We’re going to be testing out a new column idea, where Kyle Garret tries to view some of DC’s more controversial books from the perspective of someone they’re supposedly created for: a hetereosexual white male. Kyle is hoping to explore why these kinds of comics remain so prevalent and whether they even work for the demographic defenders say they were explicitly made to court the interests of. This first piece specifically deals with the business behind these kinds of issues, and whether it’s sustainable
-Alexander LaVelle Harris, Buffy the Vampire Slayer, “Graduation Part 1”
(A tip of the hat to the talented Jill Pantozzi, whose blog inspired the name of this column)
Sometime in the early 1990’s I was watching an episode of the Phil Donahue show. Yes, I know that dates me horribly. The topic of discussion was pornography, and at this point in the show they were talking about Playboy magazine. Phil mentioned that the old joke about reading Playboy for the articles actually had some basis in truth, as Playboy really does publish good articles, not mention some of the best short fiction around. One of the anti-pornography guests said that their problem was with men who use Playboy for the purposes of masturbation.
Even 20 years ago I knew enough to respond with a “duh.”
Because of course people masturbate to Playboy. Why else would you put naked women in a magazine?
Comic books, however, are not pornography (at least not most of them) and, while my thirteen year old self might take issue with this, they are not a facilitator for masturbation. So why, then, do we get comic books like the first issues of Catwoman and Red Hood and the Outlaws, comics that are clearly meant for the purpose of titillation? Who are these for? And why are they being published?
No, Really, I Read Catwoman for the Writing
The obvious answer is that such depictions of women produce sales. While writers Judd Winick and Scott Lobdell would probably claim that they’re trying to either rope in readers or keep them coming back, that’s ultimately the same thing. So do a half naked Catwoman and a basically brain dead alien sex doll really pull in new readers?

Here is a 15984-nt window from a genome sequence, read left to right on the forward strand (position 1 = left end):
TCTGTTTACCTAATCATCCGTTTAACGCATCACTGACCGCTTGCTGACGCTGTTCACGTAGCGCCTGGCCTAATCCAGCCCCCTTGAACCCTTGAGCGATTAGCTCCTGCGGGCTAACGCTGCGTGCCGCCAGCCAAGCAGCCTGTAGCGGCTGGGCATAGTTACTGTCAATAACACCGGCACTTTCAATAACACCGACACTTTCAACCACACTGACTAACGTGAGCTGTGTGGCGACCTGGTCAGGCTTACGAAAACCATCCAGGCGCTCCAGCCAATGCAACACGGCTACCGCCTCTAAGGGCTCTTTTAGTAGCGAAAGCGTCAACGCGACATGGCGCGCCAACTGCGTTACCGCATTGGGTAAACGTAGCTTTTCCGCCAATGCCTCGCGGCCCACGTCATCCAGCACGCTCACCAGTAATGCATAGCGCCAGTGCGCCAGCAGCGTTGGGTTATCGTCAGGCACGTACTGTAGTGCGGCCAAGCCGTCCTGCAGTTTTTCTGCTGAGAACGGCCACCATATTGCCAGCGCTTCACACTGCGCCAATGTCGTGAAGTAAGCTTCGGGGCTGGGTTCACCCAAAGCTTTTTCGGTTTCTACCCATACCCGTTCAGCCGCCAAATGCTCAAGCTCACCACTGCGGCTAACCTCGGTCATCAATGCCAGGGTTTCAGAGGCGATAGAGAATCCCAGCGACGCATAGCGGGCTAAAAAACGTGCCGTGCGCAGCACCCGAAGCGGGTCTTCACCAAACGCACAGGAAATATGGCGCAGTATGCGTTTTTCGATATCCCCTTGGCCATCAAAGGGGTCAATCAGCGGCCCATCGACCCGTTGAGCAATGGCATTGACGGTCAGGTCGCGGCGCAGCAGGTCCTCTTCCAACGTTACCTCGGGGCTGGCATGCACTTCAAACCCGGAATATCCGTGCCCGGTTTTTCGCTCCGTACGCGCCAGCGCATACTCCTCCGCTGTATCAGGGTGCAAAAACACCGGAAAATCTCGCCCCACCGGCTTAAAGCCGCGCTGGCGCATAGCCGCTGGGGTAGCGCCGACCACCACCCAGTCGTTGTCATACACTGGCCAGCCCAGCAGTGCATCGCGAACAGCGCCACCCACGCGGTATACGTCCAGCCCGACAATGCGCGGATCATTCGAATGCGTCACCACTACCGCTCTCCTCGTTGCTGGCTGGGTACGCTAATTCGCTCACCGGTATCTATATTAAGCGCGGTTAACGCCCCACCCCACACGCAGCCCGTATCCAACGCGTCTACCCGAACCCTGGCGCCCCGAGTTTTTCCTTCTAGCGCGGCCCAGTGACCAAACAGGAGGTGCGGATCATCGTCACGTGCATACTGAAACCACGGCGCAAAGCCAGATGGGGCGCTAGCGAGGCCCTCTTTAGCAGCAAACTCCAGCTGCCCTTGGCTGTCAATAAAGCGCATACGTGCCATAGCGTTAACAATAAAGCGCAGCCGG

On one hand, it seems like they do, or DC wouldn’t be doing it. Entire independent comic book companies were created around the sole concept of “bad girl” comics. They were everywhere. Someone was buying them. Even the speculator boom can’t account for all those sales, because there was no value in any of those books-– they were never going to worth anything.
But there have been some substantial shifts in comics since the 90’s. Aside from the sheer volume of readers who have run screaming from the room, comic book readers have gotten older. That kid who was watching the Phil Donahue show might have been thrilled to see the character formerly known as Starfire on full display, but the guy writing this column is just embarrassed by it.
That Seems About Right
Perhaps this is DC’s reasoning. Perhaps they’re doing this in an effort to bring in new readers, a new generation of teenagers who want to see such things. After all, what do teenagers like more than sex? Look at the advertising campaign for a show like Gossip Girl. Those ads are meant to be as titillating as possible, to spur interest in the minds of adolescents who have probably never even had sex. And it works. Gossip Girl has managed to stay on the air for going on five years, entirely because it scores so highly with a specific demographic.
The problem here is twofold: 1) DC is doing this at the risk of alienating their existing audience, and 2) at least on television we have other options.
The first problem is actually not much of one, which is why DC didn’t mind publishing these books. Comic book readers are not unlike addicts in an abusive relationship; we always go back. We never actually boycott companies if they do something we disagree with. Sue Dibney is raped and murdered, but, hey, I need to get my monthly Green Lantern fix, so I’ll just look the other way. We are the champions of idle threats, and unless that changes we will never have any real influence. DC knows this, so they know they can get away with Red Hood and the Outlaws.